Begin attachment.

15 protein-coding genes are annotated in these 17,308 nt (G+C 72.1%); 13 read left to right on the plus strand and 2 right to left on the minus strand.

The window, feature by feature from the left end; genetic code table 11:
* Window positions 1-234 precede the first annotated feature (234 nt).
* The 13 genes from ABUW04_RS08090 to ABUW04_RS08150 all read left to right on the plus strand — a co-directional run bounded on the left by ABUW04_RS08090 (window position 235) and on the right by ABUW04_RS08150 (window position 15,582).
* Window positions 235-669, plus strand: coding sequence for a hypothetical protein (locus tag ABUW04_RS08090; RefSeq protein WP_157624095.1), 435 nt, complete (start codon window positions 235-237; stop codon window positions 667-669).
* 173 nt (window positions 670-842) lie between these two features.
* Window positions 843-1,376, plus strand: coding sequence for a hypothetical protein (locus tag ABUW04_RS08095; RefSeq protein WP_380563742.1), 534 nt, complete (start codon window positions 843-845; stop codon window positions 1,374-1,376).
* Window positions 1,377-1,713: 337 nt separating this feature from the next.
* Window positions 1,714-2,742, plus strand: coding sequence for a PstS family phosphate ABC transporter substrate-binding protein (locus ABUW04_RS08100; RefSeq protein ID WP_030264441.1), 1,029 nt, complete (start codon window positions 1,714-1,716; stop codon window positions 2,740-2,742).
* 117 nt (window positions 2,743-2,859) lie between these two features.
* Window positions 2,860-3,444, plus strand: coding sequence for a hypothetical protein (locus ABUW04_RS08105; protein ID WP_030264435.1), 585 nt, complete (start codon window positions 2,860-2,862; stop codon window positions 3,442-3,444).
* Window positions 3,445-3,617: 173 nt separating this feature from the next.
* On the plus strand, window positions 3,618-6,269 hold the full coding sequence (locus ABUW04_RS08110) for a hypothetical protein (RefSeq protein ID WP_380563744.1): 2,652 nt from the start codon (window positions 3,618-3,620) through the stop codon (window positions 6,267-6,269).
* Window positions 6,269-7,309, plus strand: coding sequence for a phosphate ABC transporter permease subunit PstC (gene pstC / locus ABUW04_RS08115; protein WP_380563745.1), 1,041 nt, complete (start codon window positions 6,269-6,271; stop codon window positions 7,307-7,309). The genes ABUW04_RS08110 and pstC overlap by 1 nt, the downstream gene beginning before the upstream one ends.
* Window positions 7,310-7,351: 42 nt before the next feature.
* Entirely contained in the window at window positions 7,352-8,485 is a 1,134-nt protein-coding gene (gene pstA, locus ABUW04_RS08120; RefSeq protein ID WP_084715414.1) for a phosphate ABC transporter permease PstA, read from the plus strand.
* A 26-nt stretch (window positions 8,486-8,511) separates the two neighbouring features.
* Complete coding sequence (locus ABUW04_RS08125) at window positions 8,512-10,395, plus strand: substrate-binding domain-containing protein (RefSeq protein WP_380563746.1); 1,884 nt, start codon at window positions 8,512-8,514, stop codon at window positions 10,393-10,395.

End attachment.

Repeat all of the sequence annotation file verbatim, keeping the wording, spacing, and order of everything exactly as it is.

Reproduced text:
15 protein-coding genes are annotated in these 17,308 nt (G+C 72.1%); 13 read left to right on the plus strand and 2 right to left on the minus strand.

The window, feature by feature from the left end; genetic code table 11:
* Window positions 1-234 precede the first annotated feature (234 nt).
* The 13 genes from ABUW04_RS08090 to ABUW04_RS08150 all read left to right on the plus strand — a co-directional run bounded on the left by ABUW04_RS08090 (window position 235) and on the right by ABUW04_RS08150 (window position 15,582).
* Window positions 235-669, plus strand: coding sequence for a hypothetical protein (locus tag ABUW04_RS08090; RefSeq protein WP_157624095.1), 435 nt, complete (start codon window positions 235-237; stop codon window positions 667-669).
* 173 nt (window positions 670-842) lie between these two features.
* Window positions 843-1,376, plus strand: coding sequence for a hypothetical protein (locus tag ABUW04_RS08095; RefSeq protein WP_380563742.1), 534 nt, complete (start codon window positions 843-845; stop codon window positions 1,374-1,376).
* Window positions 1,377-1,713: 337 nt separating this feature from the next.
* Window positions 1,714-2,742, plus strand: coding sequence for a PstS family phosphate ABC transporter substrate-binding protein (locus ABUW04_RS08100; RefSeq protein ID WP_030264441.1), 1,029 nt, complete (start codon window positions 1,714-1,716; stop codon window positions 2,740-2,742).
* 117 nt (window positions 2,743-2,859) lie between these two features.
* Window positions 2,860-3,444, plus strand: coding sequence for a hypothetical protein (locus ABUW04_RS08105; protein ID WP_030264435.1), 585 nt, complete (start codon window positions 2,860-2,862; stop codon window positions 3,442-3,444).
* Window positions 3,445-3,617: 173 nt separating this feature from the next.
* On the plus strand, window positions 3,618-6,269 hold the full coding sequence (locus ABUW04_RS08110) for a hypothetical protein (RefSeq protein ID WP_380563744.1): 2,652 nt from the start codon (window positions 3,618-3,620) through the stop codon (window positions 6,267-6,269).
* Window positions 6,269-7,309, plus strand: coding sequence for a phosphate ABC transporter permease subunit PstC (gene pstC / locus ABUW04_RS08115; protein WP_380563745.1), 1,041 nt, complete (start codon window positions 6,269-6,271; stop codon window positions 7,307-7,309). The genes ABUW04_RS08110 and pstC overlap by 1 nt, the downstream gene beginning before the upstream one ends.
* Window positions 7,310-7,351: 42 nt before the next feature.
* Entirely contained in the window at window positions 7,352-8,485 is a 1,134-nt protein-coding gene (gene pstA, locus ABUW04_RS08120; RefSeq protein ID WP_084715414.1) for a phosphate ABC transporter permease PstA, read from the plus strand.
* A 26-nt stretch (window positions 8,486-8,511) separates the two neighbouring features.
* Complete coding sequence (locus ABUW04_RS08125) at window positions 8,512-10,395, plus strand: substrate-binding domain-containing protein (RefSeq protein WP_380563746.1); 1,884 nt, start codon at window positions 8,512-8,514, stop codon at window positions 10,393-10,395.